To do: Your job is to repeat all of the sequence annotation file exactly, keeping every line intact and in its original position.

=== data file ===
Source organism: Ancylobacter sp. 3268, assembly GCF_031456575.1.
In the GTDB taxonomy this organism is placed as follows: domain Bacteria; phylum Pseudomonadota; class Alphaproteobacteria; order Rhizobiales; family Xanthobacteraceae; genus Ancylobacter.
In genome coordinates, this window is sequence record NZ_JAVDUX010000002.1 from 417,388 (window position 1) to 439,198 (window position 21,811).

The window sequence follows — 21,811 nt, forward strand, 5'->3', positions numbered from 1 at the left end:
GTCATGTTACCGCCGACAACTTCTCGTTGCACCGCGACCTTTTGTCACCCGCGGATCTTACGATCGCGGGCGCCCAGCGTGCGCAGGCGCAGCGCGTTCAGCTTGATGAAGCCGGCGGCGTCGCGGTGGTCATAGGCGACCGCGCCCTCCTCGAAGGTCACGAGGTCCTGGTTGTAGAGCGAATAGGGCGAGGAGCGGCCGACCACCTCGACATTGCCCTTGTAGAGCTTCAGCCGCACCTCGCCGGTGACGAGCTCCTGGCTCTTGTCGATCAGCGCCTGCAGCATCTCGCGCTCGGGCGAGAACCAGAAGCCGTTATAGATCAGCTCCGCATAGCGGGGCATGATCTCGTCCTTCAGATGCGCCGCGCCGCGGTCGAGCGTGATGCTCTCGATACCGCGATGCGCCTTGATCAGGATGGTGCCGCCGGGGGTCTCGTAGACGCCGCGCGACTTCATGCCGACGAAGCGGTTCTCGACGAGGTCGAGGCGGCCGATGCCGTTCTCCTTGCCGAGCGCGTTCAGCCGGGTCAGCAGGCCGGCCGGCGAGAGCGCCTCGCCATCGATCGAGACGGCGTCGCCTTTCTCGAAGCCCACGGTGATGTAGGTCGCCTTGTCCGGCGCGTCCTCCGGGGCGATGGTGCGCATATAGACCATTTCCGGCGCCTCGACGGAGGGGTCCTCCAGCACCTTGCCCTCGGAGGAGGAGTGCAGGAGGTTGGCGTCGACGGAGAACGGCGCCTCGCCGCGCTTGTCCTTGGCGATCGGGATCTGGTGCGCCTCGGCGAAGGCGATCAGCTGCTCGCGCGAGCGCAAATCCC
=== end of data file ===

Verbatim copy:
Source organism: Ancylobacter sp. 3268, assembly GCF_031456575.1.
In the GTDB taxonomy this organism is placed as follows: domain Bacteria; phylum Pseudomonadota; class Alphaproteobacteria; order Rhizobiales; family Xanthobacteraceae; genus Ancylobacter.
In genome coordinates, this window is sequence record NZ_JAVDUX010000002.1 from 417,388 (window position 1) to 439,198 (window position 21,811).

The window sequence follows — 21,811 nt, forward strand, 5'->3', positions numbered from 1 at the left end:
GTCATGTTACCGCCGACAACTTCTCGTTGCACCGCGACCTTTTGTCACCCGCGGATCTTACGATCGCGGGCGCCCAGCGTGCGCAGGCGCAGCGCGTTCAGCTTGATGAAGCCGGCGGCGTCGCGGTGGTCATAGGCGACCGCGCCCTCCTCGAAGGTCACGAGGTCCTGGTTGTAGAGCGAATAGGGCGAGGAGCGGCCGACCACCTCGACATTGCCCTTGTAGAGCTTCAGCCGCACCTCGCCGGTGACGAGCTCCTGGCTCTTGTCGATCAGCGCCTGCAGCATCTCGCGCTCGGGCGAGAACCAGAAGCCGTTATAGATCAGCTCCGCATAGCGGGGCATGATCTCGTCCTTCAGATGCGCCGCGCCGCGGTCGAGCGTGATGCTCTCGATACCGCGATGCGCCTTGATCAGGATGGTGCCGCCGGGGGTCTCGTAGACGCCGCGCGACTTCATGCCGACGAAGCGGTTCTCGACGAGGTCGAGGCGGCCGATGCCGTTCTCCTTGCCGAGCGCGTTCAGCCGGGTCAGCAGGCCGGCCGGCGAGAGCGCCTCGCCATCGATCGAGACGGCGTCGCCTTTCTCGAAGCCCACGGTGATGTAGGTCGCCTTGTCCGGCGCGTCCTCCGGGGCGATGGTGCGCATATAGACCATTTCCGGCGCCTCGACGGAGGGGTCCTCCAGCACCTTGCCCTCGGAGGAGGAGTGCAGGAGGTTGGCGTCGACGGAGAACGGCGCCTCGCCGCGCTTGTCCTTGGCGATCGGGATCTGGTGCGCCTCGGCGAAGGCGATCAGCTGCTCGCGCGAGCGCAAATCCC